Scrap felt and buttons from my stash, made two crowns. One for The King and the other for his brother the young Prince.

felt crown- cityhippyfarmgirl

capsicum sweet chilli sauce

I wanted to make this chilli sauce, but then realised I didn’t have enough vinegar, and also wanted to use up the eight long capsicums I had, (bull horn’s.) So I fiddled a bit, a little tweak, a whispered please let it work and hey presto… capsicum chilli sauce. I think I actually like this one even more than the other as it’s a little less sweet, leaves the taste of the capsicums and still gives a dish the kick I want it to.

Capsicum Chilli Sauce

8 long thin capsicums

100g small hot chillis

2 cups sugar

1 1/2 cups white vinegar

5 cloves garlic

2 tsp salt

black pepper

2 good slurps of balsamic vinegar

In a food processor, blitz the capsicum, chilli, garlic and ginger. In a pot add add the remaining ingredients, add chilli combination and bring to a rolling boil. Keep at the same temperature, stirring until sauce thickens. Poor in to sterilised glass jars/ bottles or in to a clean jar and store in the fridge.

sweet white squares of deliciousness

The recipe calls these sweet white squares of deliciousness Australian White Christmas. I can’t bring myself to call it that. White Christmas in my head is a horrible taste memory that sits with childhood cake stalls, laced with copha, bulked up with a cheap rice bubble crunch and far too much icing sugar. Copha in my books is up there with finding slugs in your spinach moments before you eat it. The Monkeys (if I can help it) will never have to endure copha.

So why would I make something that is titled ‘Australian White Christmas’ given my taste bud association with the name?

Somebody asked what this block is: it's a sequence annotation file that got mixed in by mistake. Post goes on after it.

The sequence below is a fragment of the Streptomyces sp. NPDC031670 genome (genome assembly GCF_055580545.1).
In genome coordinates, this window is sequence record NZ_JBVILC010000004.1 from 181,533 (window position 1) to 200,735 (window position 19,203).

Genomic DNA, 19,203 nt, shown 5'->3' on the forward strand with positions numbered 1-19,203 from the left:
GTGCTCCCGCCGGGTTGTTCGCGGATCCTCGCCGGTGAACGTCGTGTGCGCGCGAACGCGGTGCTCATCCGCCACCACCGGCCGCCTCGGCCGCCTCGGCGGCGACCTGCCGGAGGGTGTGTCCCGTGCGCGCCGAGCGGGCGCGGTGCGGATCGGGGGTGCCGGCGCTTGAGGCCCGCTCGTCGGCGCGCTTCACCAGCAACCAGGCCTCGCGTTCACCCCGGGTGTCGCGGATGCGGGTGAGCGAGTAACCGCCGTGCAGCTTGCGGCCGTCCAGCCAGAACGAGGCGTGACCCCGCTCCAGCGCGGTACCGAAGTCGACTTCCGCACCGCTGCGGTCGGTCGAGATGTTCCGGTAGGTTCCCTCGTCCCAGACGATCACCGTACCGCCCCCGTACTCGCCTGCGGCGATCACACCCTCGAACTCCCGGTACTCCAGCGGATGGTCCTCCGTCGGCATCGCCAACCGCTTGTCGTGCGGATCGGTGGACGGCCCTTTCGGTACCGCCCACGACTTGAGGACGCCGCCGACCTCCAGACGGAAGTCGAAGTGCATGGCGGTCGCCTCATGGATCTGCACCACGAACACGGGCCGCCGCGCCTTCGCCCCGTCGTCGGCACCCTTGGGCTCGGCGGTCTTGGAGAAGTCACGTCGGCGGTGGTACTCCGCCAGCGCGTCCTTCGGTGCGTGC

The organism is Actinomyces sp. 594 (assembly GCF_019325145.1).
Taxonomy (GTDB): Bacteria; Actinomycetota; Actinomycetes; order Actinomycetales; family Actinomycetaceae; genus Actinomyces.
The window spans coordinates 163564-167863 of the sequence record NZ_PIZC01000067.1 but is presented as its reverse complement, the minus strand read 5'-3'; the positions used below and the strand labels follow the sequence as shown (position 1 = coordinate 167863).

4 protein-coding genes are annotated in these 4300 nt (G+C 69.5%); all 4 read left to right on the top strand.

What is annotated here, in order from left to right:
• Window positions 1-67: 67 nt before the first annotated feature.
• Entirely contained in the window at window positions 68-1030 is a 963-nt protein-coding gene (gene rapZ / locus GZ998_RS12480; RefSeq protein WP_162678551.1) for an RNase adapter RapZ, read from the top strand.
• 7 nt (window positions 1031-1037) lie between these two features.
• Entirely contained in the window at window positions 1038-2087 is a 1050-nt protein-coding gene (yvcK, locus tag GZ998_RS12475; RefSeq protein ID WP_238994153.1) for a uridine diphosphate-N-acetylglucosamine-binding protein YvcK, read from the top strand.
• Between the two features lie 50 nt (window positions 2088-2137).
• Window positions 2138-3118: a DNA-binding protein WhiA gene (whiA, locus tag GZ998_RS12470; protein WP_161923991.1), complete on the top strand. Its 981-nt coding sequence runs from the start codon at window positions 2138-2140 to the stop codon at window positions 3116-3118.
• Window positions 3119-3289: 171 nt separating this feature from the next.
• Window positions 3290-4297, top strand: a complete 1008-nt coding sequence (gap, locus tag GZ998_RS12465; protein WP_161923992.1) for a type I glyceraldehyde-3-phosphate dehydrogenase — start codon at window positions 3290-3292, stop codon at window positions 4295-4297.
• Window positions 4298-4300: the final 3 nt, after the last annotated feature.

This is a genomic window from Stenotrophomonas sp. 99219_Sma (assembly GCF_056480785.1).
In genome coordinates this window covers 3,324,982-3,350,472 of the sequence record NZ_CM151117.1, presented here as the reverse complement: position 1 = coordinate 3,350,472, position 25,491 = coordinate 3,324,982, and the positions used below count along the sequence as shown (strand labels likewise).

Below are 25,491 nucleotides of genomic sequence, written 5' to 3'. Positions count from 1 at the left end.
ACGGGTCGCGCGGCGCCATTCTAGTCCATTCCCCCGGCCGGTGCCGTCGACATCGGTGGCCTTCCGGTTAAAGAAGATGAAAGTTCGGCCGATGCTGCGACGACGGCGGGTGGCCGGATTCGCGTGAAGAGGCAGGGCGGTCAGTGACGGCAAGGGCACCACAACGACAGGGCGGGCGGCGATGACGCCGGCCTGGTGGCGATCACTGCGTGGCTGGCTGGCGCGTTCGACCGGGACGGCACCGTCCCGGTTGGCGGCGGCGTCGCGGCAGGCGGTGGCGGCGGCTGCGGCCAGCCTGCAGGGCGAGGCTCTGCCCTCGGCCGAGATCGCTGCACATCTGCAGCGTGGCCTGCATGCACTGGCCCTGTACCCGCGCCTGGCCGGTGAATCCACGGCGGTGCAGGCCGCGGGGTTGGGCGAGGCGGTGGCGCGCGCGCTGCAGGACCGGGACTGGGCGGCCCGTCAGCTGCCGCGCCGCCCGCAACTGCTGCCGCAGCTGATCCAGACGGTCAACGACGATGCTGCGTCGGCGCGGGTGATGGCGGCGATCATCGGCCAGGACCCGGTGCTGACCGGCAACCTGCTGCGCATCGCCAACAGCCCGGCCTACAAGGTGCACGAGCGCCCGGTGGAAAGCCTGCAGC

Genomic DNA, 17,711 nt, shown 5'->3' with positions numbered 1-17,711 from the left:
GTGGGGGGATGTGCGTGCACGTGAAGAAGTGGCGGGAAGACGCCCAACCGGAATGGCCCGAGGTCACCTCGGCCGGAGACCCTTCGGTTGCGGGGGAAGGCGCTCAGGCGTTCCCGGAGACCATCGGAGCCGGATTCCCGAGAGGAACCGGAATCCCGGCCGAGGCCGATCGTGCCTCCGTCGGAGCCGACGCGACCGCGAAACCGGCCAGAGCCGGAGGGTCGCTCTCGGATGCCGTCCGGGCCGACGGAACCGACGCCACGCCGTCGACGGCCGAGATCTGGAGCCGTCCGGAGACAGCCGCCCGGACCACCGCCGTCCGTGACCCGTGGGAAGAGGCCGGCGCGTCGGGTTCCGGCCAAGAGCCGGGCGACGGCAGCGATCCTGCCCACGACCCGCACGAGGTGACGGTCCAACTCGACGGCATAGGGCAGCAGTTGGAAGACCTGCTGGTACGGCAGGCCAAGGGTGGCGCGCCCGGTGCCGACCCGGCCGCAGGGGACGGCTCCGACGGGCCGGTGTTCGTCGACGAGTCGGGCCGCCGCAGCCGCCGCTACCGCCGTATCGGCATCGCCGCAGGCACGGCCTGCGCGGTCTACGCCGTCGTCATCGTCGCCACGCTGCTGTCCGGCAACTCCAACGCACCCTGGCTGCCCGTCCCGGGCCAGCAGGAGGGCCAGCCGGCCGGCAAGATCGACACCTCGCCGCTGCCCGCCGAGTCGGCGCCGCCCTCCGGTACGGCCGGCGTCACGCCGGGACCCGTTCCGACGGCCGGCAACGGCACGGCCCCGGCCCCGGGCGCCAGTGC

Well one, because it’s in the SBS Feast magazine (surely THEY wouldn’t use copha) and two, because all the ingredients look like they would blend quite nicely- with a few minor change ups on my part.

Let’s give it a crack.

Oh! It’s good.

Really good. The good quality white chocolate I think makes a huge difference. Don’t bother buying ‘white chocolate’ if it doesn’t have cocoa butter in it. It’s just a concoction of sugar and some sort of vegetable/animal oil something or other. Go for the good stuff, (I use Whittakers.)

The macadamias give it some texture, and the odd cherry here and there, some colour. This one is super easy to make and cut up for a gift…

Or for a little after dinner nibble with an espresso or two and some lively dining table conversation.

Sweet White Squares of Deliciousness

adapted from SBS Feast Magazine- December issue

500g good quality white chocolate

395g can of condensed milk

100g macadamia nuts

100g glace cherries

50g desiccated coconut

1 tsp vanilla

In a pot over low heat melt the chocolate combined with the condensed milk, turn off the heat and add the rest of the ingredients. Spread mixture out into a greased and lined pan. Sprinkle with a little extra coconut and pop in the fridge for a couple of hours until firm. Cut into squares or logs for gifts.